By Michael Lind, Tablet
A memo to current and aspiring Democratic Party leaders.
This is the first of a two-part series. Next up: How Republicans Can Become the National Majority Party.
Let’s face it, despite controlling the White House and both houses of Congress, your party should be in far better shape than it is. With the exception of 2004, Democratic presidential candidates have either won the popular vote or outpolled Republicans in every election since 1992. Two of the last three Republican victories were possible only because candidates who lost the popular vote won the Electoral College. Beyond that, Republican public policy ideas are profoundly unpopular. Under George W. Bush, Republicans sought to cut Social Security, while banning the government from negotiating price discounts from drug companies to help retired Americans. Under Donald Trump, the only success of the Republican-controlled Congress was to cut taxes on the rich and corporations; the GOP failed in its attempt to repeal and replace Obamacare, and indeed had no plan to replace it. Trump was one of the least popular American presidents in history, and his party was in such a shambles in 2020 that there was no Republican presidential platform for the first time since 1856.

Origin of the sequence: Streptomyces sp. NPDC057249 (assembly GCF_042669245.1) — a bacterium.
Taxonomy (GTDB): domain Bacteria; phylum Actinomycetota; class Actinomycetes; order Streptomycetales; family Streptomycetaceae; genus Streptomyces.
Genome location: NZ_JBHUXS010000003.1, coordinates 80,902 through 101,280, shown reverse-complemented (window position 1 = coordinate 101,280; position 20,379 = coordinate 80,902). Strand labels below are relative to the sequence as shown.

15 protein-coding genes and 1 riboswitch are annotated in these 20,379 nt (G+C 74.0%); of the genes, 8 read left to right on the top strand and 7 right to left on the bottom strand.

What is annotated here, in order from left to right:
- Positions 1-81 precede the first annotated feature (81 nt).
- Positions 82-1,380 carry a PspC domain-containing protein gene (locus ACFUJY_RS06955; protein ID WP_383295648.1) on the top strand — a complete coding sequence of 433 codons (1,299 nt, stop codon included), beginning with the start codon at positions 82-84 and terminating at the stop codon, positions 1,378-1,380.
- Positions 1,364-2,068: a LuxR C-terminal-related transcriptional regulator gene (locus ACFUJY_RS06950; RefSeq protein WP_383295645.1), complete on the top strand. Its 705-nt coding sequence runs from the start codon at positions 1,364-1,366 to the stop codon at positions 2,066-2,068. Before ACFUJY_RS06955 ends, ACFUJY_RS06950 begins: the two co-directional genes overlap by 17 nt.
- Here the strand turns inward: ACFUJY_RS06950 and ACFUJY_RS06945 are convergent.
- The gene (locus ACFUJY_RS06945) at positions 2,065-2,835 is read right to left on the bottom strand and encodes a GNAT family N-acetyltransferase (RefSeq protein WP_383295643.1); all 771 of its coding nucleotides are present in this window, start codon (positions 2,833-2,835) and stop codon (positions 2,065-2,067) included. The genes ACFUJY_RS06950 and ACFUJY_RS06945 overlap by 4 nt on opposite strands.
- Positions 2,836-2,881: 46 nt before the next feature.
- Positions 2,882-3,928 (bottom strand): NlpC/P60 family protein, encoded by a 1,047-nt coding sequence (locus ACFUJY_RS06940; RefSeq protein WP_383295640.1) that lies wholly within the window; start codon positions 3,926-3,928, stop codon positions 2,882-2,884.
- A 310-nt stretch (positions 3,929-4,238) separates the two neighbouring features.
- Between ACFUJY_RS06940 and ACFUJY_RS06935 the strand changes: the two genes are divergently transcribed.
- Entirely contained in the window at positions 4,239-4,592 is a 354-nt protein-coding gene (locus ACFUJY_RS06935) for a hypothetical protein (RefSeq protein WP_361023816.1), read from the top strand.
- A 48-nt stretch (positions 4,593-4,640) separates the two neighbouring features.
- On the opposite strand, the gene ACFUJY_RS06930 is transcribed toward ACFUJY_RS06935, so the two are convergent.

In spite of the penchant for self-inflicted wounds shared by Republican leaders, Joe Biden only narrowly defeated Trump—in the process losing an unprecedented share of the former Black, Hispanic, and Asian American Democratic vote. The only group in which the party gained voters was among educated, affluent white men—a demographic in decline. As a result, instead of adding to the majority they gained in the 2018 midterms, the Democrats actually lost 13 seats in the House. Only flukish elections in Georgia enabled the Democrats to gain 50% of the Senate, where only the tie-breaking vote of Vice President Kamala Harris gives your party the barest of bare majorities. It is widely expected that the Republicans will recapture the House and perhaps the Senate in the midterm elections of 2022.
None of this is news to you, Democrats. Unfortunately, instead of asking yourselves what is wrong with your party, you tend to waste your time explaining what is wrong with America.